Heel pain can also occur in children, most commonly between ages 8 and 13, as they become increasingly active in sports activity in and out of school. This physical activity, particularly jumping, inflames the growth centers of the heels; the more active the child, the more likely heel pain will occur. Sever’s Disease, a common problem in growing children, occurs before the closing of the heel bone growth plate, during which time the Achilles tendon pulls on the heel bone and creates a shear force or stress on the growth plate, resulting in mild swelling and heel pain. It is a self-limiting condition that resolves when the growth plate closes. Podiatric care is necessary to protect the growing bone and to provide pain relief. We can recommend treatment options, which may include shoes with shock-absorbing heel cups, orthotics, anti-inflammatory medication, ice massage, and Achilles tendon stretching.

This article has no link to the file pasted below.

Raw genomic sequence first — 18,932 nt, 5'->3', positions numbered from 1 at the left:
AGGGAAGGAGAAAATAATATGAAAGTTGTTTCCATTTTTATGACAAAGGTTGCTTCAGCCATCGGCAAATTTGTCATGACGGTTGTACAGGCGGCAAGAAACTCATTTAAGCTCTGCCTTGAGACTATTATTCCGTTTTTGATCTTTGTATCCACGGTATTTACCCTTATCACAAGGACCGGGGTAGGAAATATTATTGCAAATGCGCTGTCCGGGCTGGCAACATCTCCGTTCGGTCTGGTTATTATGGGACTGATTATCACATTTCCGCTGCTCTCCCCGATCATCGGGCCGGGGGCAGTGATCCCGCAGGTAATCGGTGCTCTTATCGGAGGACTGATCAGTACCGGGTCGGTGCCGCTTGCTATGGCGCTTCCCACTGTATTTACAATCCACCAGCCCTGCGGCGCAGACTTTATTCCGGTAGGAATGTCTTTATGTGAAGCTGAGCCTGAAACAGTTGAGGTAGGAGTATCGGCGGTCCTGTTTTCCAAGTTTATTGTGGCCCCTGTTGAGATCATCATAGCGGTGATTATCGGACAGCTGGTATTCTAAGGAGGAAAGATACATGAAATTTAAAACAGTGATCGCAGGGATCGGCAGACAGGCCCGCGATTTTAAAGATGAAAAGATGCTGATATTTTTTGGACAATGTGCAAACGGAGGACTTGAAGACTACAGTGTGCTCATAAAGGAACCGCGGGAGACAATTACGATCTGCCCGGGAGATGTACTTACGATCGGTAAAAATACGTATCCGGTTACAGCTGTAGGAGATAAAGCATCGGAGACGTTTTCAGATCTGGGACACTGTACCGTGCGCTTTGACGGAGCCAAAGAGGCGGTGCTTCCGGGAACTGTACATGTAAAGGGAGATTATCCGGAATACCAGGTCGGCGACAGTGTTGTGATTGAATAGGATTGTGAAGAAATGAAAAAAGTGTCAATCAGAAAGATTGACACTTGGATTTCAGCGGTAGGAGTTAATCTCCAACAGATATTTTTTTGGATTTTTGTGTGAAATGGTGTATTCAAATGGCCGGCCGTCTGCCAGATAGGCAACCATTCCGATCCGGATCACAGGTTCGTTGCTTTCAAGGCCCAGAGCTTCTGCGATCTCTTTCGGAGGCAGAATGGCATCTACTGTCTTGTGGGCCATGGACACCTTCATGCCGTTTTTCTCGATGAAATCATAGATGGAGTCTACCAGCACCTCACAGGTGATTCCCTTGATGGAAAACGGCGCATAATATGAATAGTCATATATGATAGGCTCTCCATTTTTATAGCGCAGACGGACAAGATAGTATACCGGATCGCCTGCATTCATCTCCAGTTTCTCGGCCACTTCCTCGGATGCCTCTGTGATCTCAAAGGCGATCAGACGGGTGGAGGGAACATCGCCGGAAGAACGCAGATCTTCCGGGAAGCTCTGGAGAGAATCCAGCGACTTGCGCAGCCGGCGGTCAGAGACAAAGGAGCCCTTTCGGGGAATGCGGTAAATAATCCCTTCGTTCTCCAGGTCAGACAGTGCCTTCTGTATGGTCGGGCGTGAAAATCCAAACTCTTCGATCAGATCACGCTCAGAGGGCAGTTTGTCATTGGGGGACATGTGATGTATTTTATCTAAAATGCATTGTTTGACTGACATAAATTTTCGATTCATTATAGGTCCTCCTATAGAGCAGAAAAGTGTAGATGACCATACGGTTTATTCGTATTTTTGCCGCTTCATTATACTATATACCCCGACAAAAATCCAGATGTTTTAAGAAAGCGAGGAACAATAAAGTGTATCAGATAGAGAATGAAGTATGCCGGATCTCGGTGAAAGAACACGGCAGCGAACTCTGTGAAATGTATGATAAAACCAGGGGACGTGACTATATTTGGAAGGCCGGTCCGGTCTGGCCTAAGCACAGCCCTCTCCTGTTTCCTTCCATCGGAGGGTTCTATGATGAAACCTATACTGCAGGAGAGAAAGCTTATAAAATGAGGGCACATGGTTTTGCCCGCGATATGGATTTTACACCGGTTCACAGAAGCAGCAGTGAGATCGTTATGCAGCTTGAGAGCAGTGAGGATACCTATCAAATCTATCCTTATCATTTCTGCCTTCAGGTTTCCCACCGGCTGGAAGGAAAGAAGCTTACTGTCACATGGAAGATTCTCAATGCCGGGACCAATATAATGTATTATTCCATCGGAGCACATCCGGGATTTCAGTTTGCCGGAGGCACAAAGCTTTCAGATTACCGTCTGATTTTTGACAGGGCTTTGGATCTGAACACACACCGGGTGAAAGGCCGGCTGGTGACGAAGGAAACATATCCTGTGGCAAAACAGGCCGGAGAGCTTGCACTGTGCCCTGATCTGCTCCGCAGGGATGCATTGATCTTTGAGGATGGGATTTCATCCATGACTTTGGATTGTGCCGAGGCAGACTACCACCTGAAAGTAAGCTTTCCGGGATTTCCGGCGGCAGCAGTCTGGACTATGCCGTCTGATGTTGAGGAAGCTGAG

Heel spurs are often associated with plantar fasciitis. This bony growth and projection, visible by X-ray, appears on the bottom of the heel and extends towards the toes and can develop from the pull and tension of the plantar fascia. A heel spur indicates stress on the bone from the pull of the fascia, and is not a cause of heel pain. However, because a heel spur is usually associated with the heel pain caused by plantar fasciitis,
heel pain is sometimes referred to as “heel spur syndrome.” Heel spurs result from strain on the heel bone by the stretching of the plantar fascia, the long band of tissue that connects the heel and the ball of the foot. Heel spurs may result from biomechanical imbalance, running or jogging, improperly fi tted or excessively worn shoes, or obesity. On rare occasions, the heel spur may fracture and pull away from the heel bone and could then be the cause of heel pain.